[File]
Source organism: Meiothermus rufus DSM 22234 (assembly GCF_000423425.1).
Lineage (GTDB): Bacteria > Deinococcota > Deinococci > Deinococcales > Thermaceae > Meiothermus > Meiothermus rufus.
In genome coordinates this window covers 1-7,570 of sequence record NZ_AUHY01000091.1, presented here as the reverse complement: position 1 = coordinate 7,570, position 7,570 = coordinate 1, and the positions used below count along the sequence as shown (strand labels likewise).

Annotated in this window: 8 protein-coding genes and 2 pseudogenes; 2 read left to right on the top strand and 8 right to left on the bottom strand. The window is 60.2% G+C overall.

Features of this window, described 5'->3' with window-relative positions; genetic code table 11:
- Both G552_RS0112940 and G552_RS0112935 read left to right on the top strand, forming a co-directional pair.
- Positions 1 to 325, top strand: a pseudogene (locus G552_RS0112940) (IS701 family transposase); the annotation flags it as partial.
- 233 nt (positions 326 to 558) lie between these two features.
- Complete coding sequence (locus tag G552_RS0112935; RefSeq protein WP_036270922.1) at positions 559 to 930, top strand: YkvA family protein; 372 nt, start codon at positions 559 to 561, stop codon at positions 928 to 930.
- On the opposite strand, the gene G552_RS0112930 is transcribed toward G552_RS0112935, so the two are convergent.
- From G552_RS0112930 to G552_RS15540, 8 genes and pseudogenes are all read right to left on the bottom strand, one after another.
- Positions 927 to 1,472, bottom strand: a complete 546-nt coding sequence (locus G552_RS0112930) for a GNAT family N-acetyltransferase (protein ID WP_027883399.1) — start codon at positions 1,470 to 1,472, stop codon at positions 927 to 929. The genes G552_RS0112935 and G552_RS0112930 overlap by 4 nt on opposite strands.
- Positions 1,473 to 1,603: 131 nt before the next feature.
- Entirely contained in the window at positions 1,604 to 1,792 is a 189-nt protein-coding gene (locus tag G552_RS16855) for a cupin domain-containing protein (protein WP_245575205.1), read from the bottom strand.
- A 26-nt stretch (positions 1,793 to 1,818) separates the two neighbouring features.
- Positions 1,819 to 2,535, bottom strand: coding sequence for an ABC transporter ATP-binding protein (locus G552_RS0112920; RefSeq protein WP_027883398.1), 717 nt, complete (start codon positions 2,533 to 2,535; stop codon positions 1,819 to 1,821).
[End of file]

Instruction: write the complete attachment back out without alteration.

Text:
Source organism: Meiothermus rufus DSM 22234 (assembly GCF_000423425.1).
Lineage (GTDB): Bacteria > Deinococcota > Deinococci > Deinococcales > Thermaceae > Meiothermus > Meiothermus rufus.
In genome coordinates this window covers 1-7,570 of sequence record NZ_AUHY01000091.1, presented here as the reverse complement: position 1 = coordinate 7,570, position 7,570 = coordinate 1, and the positions used below count along the sequence as shown (strand labels likewise).

Annotated in this window: 8 protein-coding genes and 2 pseudogenes; 2 read left to right on the top strand and 8 right to left on the bottom strand. The window is 60.2% G+C overall.

Features of this window, described 5'->3' with window-relative positions; genetic code table 11:
- Both G552_RS0112940 and G552_RS0112935 read left to right on the top strand, forming a co-directional pair.
- Positions 1 to 325, top strand: a pseudogene (locus G552_RS0112940) (IS701 family transposase); the annotation flags it as partial.
- 233 nt (positions 326 to 558) lie between these two features.
- Complete coding sequence (locus tag G552_RS0112935; RefSeq protein WP_036270922.1) at positions 559 to 930, top strand: YkvA family protein; 372 nt, start codon at positions 559 to 561, stop codon at positions 928 to 930.
- On the opposite strand, the gene G552_RS0112930 is transcribed toward G552_RS0112935, so the two are convergent.
- From G552_RS0112930 to G552_RS15540, 8 genes and pseudogenes are all read right to left on the bottom strand, one after another.
- Positions 927 to 1,472, bottom strand: a complete 546-nt coding sequence (locus G552_RS0112930) for a GNAT family N-acetyltransferase (protein ID WP_027883399.1) — start codon at positions 1,470 to 1,472, stop codon at positions 927 to 929. The genes G552_RS0112935 and G552_RS0112930 overlap by 4 nt on opposite strands.
- Positions 1,473 to 1,603: 131 nt before the next feature.
- Entirely contained in the window at positions 1,604 to 1,792 is a 189-nt protein-coding gene (locus tag G552_RS16855) for a cupin domain-containing protein (protein WP_245575205.1), read from the bottom strand.
- A 26-nt stretch (positions 1,793 to 1,818) separates the two neighbouring features.
- Positions 1,819 to 2,535, bottom strand: coding sequence for an ABC transporter ATP-binding protein (locus G552_RS0112920; RefSeq protein WP_027883398.1), 717 nt, complete (start codon positions 2,533 to 2,535; stop codon positions 1,819 to 1,821).